Three years after its foundation, the Via Campesina was already a relevant political actor in the World Food Summit (CMA) promoted by the Food and Agriculture Organization of the United Nations (FAO) in 1996. Shortly after, the activists of caps, t-shirts and green flags of Via Campesina gave volume to the marches against neoliberal globalization, performed in parallel with meetings of governments in the cities of Geneva (1998), Seattle (1999), Cancun (2003) e Hong Kong (2005), among others. Since the beginning of the 2000s, Via Campesina and its member organizations were part of the Social Forums In The World (FSM).viii 

One of its main slogans, "Globalize the struggle, globalize hope", is directly connected to the 'another world is possible' principles of the World Social Forum. Among its victories include the return of the debate on agrarian reform in forums such as the FAO conference in 1995 and the global agenda (p.207), the damage in the rounds of Uruguay and the Millennium on trade, restrictions on trade in genetically modified seeds in some countries.ix

In the 21st century, the speech and the actions of Via Campesina turned to criticism of global crises - food, energy, ethical, social, economic and financial, climate, - placing them as a product of the capitalism system and neoliberalism. Gained strength also debates about the climate. For both, the food sovereignty continues to be considered as part of the possible solutions and necessary for the various crises.

Via Campesina claims and actualizes the left internationalist tradition, in opposition to the expansion of the capitalist economy for agriculture. For some researchers, the Via builds an "alternative project of society which raises questions about the model of production, in particular in rural areas”.x

Organizational Structure, Membership, and Funding

Resources for Via Campesina come from its affiliated organizations, from international cooperation projects and from individual supporters.  

Specializations, Methods and Tools

Among the actions of Via Campesina, there are protests, marches, direct actions, but also the participation and incidence in forums and international institutions, activities to promote solidarity and international cooperation. Sometimes such strategies are used together; Other times, are employed separately.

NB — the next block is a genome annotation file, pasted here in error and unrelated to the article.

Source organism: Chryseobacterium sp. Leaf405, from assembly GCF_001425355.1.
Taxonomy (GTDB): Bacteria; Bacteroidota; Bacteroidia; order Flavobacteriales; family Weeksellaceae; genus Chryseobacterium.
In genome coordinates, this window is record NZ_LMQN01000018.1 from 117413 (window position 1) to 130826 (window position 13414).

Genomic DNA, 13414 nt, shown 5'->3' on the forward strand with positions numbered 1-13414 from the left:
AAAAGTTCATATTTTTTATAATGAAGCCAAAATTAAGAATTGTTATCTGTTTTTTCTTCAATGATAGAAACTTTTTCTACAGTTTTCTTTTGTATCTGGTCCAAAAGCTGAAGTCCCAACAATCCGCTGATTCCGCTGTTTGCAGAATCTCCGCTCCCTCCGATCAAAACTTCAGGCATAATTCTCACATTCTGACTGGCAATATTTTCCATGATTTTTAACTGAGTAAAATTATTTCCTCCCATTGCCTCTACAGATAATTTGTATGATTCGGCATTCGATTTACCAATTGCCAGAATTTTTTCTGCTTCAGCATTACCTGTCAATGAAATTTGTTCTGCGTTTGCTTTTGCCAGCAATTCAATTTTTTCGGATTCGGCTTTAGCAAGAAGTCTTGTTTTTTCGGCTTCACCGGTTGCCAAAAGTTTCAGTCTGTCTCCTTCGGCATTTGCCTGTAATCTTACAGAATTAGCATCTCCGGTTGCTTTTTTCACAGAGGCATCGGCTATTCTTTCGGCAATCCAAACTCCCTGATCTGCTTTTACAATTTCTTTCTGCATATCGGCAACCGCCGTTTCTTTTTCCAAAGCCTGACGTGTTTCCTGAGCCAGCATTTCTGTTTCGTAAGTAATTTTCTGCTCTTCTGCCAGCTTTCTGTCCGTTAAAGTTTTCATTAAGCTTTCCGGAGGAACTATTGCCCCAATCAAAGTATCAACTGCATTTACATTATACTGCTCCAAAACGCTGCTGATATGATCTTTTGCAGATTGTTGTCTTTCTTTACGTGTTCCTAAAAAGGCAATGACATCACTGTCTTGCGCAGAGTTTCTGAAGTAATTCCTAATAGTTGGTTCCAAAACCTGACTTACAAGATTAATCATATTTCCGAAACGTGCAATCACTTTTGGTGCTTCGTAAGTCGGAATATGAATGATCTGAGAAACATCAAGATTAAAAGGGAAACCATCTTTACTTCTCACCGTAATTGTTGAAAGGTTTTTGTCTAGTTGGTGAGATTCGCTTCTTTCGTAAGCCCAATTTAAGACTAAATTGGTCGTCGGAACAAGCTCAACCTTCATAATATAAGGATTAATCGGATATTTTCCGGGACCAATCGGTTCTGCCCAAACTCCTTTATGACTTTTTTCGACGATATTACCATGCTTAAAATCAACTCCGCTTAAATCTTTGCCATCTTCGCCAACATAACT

The activities of solidarity and cooperation include international projects and exchanges among farmers about forms of agricultural work and political organization. It has also created a network of solidarity capable of giving answers to violent acts by means of the international projection of debates and problems, and to give visibility to local struggles that develop around the world, connecting them into a global movement.

The alternation between protest actions and participation in discussions - in meetings, councils, conferences - has already been the subject of some research on the Via Campesina. Participation, for the group, there is not a term related only to the dialog and changes in the ways of acting of international organizations, but also to attempts to co-opt, of the manufacture of consensus and the legitimacy of the actors.

Besides, when LVC does not identify real chances to interfere on debates, they prefer to express their ideas outside the meetings instead of sitting in negotiation tables that could endorse actors whose legitimacy LVC questions.
This is what happens with the discussions of the World Trade Organization. Because it does not recognize the legitimacy of the OMC to address the issue, it chooses to stay out of the negotiations.xi More than that, the Via Campesina argues that the subject of agriculture is withdrawn from discussions of this organization, and makes criticism of the lack of transparency and rendering of accounts, considering their practices, including, antidemocratic.xii In general, international financial institutions are "considered [by Via Campesina] key elements of neoliberalism and the destruction of peasant agriculture". xiii